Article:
In Figure 8, Efficiency of the rectifier circuit is shown versus different values of Pin. As it can be seen, when the input power is 0 dbm, highest efficiency is obtained at the frequency of 915 MHz.

Figure 8.

Rectifier circuit efficiency.

Figure 9 indicates the return loss (s11) for different frequencies and minimum return loss is obtained at 915 MHz frequency at a circuit input power of 0 dbm. This is resulted from our designed matching circuit and shows its desirable performance.

Figure 9.

Rectifier circuit return loss (s11) at 0 dbm input RF power.

In Figure 10, rectifier circuit output voltage and current are indicated with the maximum at 915 MHz.

Figure 10.

Rectifier circuit output voltage and current.

For frequencies of 580, 650, 760 and 915 MHz, the outputs of voltage multiplier circuit are shown in Figure 11. As it can be seen, we obtain a 8.8 V DC voltage for our input signal.

Figure 11.

Voltage multiplier circuit output.

Figure 12 shows the higher efficiency of our proposed circuit comparing to three other methods. That is because of exploiting a 10-stage voltage multiplier (a 4-stage connected to a 6-stage).

Figure 12.

Output voltage versus input power.

Complete charger circuit is proposed in Figure 13. Output currents for aforementioned four frequencies are given in Figure 14. Also, output voltages are indicated in Figure 15. So knowing that power equals to current times voltage, we obtain 532μ W output power for 915 MHz signal. It should be noted that voltage drop in 915 MHz (8.8 V to 3.6 V) is because that by connecting battery to charger circuit, battery charging process starts and in this process power must be constant, so by increasing the current drawn by the battery, output voltage drops.

Figure 13.

Charger circuit.

Figure 14.

Output currents in 580, 650, 760 and 915 MHz.

Figure 15.

Output voltages in 580, 650, 760 and 915 MHz.

3.3 Antenna simulation

Receiver antenna is a broadband type with linearly polarized radiation. Considering that our bandwidth is 500 MHz, according to previous experiences, we require an Ultra Wide Band (UWB) antenna (Figure 16). By means of simulation and measurement, reflection coefficients of our designed antenna are indicated in Figure 17. Note that because of the size of this antenna, we did not use it obtain fabrication results. A challenge may be rise to decrease the size of UWB antenna and improve our designed system performance in the future.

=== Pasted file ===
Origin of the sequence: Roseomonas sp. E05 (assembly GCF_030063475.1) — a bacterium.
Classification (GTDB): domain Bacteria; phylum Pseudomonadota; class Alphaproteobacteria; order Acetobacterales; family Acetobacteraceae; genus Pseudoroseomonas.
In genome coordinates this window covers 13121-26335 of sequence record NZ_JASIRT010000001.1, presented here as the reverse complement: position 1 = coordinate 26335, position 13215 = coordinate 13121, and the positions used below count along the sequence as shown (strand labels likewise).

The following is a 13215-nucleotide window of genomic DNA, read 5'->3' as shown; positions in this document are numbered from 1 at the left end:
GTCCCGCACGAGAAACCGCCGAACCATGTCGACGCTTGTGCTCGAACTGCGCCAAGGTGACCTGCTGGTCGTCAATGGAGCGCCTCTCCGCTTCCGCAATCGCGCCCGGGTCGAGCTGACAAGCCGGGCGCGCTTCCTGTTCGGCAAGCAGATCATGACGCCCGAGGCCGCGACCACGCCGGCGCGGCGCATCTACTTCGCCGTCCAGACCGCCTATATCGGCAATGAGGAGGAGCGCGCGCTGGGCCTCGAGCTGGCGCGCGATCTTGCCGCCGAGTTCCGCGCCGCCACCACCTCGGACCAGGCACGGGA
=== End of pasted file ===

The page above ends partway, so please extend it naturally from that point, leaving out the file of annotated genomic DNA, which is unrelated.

Figure 16.

Designed U-shape UWB antenna.

Figure 17.

Measured and simulated reflection coefficients of UWB antenna.

3.4 Charger circuit fabrication

Test results for our fabricated charger circuit are indicated in Figure 18. In terms of experimental results, we obtain 6.89 V of output voltage at the frequency of 915 MHz (which obtained 8.8 V in simulation results), where our input signal is a 0 dbm generated by R&S®SMB100A signal generator. For a 10 kΩ resistive load, load voltage is 2.12 V and we can calculate the output power as 450μ W.

Figure 18.

(a) Fabricated charger circuit (b) Circuit test.


4. Conclusion

A novel approach for RF energy harvesting is presented in this chapter. Unlike previous works, we exploit spectrum sensing as a pre-processing procedure to find the frequency in which the maximum power more than a predefined threshold exists. After that, using a filter, this signal with maximum power is fed to a charger circuit. In simulation, a DC output voltage of 8.8 V is obtained using input RF power of 0 dbm. In practice and as our experimental results, our fabricated charger circuit test led to 450μ W output power for battery charging.


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Written By

Naser Ahmadi Moghaddam and Alireza Maleki

Reviewed: 18 January 2019 Published: 30 May 2019